Ohio lawmakers battle over upcoming election bill

COLUMBUS, Ohio — A controversial plan to make changes in upcoming elections is moving forward, and now we’re hearing from a local election director with her view on the changes.

It includes a shift in one early voting date and a new way for people to sign up for an absentee ballot.

News Center 7′s Jim Otte is in Columbus Monday to show us some of the changes and why lawmakers are so divided over what should happen next.

>> Election reform bill faces first House hearing at Ohio Statehouse

Voting reform plans are under way in a lot of states right now. Supporters of this one call it more modernization than anything else. However, critics call it a bad deal for voters.

The plan makes multiple changes that could have an impact on how and when you vote. For example, it makes it easier for you to sign up online to get an absentee ballot so you don’t have to come to the polls in person.

However, Democrats are targeting two big changes - the first is to limit ballot drop boxes to be located at the board of elections, while the second is to stop early voting on the Monday before the election.

Rep. Bride Rose Sweeney, D-Cleveland, said, “Long lines are voter suppression. When you remove a very popular day for voting, that limits people’s ability to vote in an election.”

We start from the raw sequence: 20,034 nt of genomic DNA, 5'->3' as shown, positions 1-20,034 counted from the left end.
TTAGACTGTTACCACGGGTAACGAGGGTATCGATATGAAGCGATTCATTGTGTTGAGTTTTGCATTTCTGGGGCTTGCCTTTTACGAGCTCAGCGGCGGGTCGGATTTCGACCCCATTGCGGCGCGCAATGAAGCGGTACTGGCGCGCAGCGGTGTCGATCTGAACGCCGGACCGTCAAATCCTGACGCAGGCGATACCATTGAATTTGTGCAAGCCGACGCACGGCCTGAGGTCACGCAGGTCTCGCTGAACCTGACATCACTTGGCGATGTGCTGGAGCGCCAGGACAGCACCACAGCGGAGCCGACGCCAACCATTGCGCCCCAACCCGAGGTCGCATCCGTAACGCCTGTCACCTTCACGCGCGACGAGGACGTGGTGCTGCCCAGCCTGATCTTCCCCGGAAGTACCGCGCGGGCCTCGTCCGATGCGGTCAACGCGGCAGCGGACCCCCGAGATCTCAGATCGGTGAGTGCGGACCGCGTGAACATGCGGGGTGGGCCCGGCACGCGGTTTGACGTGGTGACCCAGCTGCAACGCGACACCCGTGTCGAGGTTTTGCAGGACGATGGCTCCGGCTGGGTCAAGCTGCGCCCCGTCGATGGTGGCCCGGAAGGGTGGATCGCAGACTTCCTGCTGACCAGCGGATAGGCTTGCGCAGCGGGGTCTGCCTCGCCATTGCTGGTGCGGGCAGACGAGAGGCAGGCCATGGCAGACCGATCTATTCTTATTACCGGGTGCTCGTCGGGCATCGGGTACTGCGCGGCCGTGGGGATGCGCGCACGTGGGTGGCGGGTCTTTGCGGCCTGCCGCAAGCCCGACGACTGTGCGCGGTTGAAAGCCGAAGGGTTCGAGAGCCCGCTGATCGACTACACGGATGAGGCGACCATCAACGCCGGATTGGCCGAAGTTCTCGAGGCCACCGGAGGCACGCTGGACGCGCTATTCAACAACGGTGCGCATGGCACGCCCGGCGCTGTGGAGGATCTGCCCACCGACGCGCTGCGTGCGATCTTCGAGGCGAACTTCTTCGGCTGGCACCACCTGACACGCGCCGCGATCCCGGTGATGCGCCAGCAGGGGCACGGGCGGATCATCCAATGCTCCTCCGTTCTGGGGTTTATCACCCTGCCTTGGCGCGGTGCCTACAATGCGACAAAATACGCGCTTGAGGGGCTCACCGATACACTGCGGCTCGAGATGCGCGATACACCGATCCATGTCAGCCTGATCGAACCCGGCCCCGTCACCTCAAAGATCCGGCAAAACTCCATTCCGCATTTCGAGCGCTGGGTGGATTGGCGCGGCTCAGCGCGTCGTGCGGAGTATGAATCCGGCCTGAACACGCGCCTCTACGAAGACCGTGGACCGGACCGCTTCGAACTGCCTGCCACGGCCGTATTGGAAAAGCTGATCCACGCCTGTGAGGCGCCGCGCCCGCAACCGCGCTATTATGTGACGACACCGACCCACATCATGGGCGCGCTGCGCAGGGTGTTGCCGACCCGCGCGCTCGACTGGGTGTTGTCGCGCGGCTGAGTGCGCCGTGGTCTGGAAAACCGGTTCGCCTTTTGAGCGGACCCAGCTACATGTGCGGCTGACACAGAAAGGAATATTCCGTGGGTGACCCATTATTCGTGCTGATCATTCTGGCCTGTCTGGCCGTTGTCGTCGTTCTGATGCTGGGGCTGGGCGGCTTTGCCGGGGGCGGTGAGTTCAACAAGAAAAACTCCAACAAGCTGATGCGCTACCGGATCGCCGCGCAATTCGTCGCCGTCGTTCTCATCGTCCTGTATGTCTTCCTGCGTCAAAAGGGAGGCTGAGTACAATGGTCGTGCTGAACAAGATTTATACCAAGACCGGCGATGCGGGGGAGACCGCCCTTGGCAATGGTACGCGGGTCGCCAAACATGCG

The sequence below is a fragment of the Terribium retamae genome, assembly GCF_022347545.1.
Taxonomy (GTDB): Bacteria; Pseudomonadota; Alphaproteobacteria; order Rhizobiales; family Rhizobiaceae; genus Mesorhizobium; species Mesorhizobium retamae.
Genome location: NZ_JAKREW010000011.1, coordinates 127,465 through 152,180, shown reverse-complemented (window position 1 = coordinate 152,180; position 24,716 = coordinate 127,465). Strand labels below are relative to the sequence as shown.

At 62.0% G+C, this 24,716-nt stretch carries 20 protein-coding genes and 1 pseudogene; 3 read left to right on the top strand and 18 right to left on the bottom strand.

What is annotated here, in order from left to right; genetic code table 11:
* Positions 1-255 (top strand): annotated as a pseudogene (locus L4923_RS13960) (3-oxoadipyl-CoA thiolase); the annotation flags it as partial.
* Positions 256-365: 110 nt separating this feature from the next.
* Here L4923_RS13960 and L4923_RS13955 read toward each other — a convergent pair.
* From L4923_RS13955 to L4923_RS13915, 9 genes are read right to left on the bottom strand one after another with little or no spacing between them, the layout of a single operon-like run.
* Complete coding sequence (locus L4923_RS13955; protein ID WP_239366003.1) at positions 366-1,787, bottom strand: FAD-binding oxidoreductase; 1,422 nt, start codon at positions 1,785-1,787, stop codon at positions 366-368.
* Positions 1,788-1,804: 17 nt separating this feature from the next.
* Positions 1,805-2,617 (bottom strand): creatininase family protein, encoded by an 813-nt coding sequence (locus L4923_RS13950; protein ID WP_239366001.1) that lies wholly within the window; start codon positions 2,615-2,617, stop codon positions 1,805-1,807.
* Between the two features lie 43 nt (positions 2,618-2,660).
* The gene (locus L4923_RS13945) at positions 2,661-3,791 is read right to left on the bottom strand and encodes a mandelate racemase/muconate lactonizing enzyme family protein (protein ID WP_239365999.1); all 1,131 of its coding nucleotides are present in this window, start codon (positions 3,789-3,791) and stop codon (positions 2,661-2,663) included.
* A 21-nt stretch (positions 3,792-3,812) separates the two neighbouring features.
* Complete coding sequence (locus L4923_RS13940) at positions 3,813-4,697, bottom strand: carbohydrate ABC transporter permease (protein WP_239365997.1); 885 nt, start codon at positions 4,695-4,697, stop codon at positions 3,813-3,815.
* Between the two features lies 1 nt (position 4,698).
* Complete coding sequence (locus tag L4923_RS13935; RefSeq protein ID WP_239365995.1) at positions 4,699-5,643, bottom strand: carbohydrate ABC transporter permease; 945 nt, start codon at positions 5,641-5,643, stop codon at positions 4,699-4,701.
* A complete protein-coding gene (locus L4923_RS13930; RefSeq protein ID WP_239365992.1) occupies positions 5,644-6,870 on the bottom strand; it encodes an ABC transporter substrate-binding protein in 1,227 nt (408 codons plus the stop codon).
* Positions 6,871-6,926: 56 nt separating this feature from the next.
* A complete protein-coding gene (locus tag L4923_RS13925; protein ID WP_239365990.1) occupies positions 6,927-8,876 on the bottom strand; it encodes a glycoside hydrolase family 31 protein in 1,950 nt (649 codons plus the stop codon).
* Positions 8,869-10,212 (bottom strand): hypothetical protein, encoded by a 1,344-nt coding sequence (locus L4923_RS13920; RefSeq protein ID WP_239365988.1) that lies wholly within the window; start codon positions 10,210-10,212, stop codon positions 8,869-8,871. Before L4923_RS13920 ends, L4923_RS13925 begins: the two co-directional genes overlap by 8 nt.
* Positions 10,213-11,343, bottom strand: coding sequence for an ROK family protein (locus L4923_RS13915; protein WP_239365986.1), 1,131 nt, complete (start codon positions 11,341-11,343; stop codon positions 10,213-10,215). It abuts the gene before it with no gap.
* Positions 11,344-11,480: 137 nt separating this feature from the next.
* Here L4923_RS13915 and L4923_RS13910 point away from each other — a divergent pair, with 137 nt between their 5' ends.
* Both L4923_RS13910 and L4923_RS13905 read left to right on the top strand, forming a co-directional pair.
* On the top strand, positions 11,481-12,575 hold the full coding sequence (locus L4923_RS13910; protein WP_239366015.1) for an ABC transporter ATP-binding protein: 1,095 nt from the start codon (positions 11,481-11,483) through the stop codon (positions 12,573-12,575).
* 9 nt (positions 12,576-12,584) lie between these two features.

Now, though Republican sponsors are responding to all of the criticism, saying the hours from Monday will be shifted to some other, earlier days, so there’s no net loss for voting.

Putting the political wrangling aside, News Center ‘s Jim Otte talked with Laura Bruns, Director of the Miami County of Elections who sees a real need for change.

“Like with any bill, there’s good and parts that need improved,” Bruns said.

Bruns said she supports ending early voting on Sunday rather than Monday as long as the hours overall are not reduced. It gives the board staff more time to prepare for in-person voting the next day.

Election directors will be in Columbus starting Tuesday for their annual summer conference with the Secretary of State. Meanwhile, lawmakers will continue their debate on the changes that are coming.